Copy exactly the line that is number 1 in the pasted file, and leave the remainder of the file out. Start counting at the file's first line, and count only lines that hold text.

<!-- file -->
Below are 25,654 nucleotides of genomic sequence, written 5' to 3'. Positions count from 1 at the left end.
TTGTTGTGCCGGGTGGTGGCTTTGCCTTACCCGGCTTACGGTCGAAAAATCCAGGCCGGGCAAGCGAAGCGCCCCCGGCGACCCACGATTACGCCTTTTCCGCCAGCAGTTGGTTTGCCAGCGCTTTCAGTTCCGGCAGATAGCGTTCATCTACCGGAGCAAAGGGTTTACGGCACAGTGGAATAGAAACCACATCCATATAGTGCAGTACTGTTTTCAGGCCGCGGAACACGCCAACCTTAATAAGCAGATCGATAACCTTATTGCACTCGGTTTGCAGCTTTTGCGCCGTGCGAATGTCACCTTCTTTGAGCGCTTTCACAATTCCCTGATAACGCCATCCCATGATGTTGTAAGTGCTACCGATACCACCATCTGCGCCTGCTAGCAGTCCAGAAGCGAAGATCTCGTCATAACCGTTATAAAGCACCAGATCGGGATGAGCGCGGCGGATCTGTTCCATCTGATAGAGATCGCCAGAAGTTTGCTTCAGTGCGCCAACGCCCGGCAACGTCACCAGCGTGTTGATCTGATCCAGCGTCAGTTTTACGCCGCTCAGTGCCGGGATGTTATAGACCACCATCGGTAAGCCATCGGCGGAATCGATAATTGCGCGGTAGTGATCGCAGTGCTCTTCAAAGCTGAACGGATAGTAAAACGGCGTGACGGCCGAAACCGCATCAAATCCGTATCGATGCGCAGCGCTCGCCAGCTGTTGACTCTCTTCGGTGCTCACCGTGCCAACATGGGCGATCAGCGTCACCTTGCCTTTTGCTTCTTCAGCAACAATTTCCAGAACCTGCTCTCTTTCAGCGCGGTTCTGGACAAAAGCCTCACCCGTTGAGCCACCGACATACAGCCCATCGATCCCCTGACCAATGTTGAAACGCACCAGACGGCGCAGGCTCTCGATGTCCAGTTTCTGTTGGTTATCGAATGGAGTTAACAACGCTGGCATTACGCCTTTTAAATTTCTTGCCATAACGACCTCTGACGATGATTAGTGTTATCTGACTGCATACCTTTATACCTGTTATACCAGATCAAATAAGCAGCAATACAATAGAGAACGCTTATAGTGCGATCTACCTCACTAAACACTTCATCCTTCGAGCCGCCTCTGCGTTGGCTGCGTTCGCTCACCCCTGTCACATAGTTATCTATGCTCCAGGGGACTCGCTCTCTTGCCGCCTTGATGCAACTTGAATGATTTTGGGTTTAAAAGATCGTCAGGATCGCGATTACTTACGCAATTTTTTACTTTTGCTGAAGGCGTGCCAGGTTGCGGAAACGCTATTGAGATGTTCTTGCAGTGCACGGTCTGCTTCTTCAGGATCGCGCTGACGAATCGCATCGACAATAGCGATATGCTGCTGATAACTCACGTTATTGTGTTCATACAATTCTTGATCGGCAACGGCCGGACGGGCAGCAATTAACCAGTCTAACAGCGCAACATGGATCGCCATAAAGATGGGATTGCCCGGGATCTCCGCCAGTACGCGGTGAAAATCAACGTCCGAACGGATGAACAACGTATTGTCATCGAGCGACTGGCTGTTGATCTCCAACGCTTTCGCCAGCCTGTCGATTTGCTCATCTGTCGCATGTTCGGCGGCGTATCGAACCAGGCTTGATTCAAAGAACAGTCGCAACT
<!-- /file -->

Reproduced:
Below are 25,654 nucleotides of genomic sequence, written 5' to 3'. Positions count from 1 at the left end.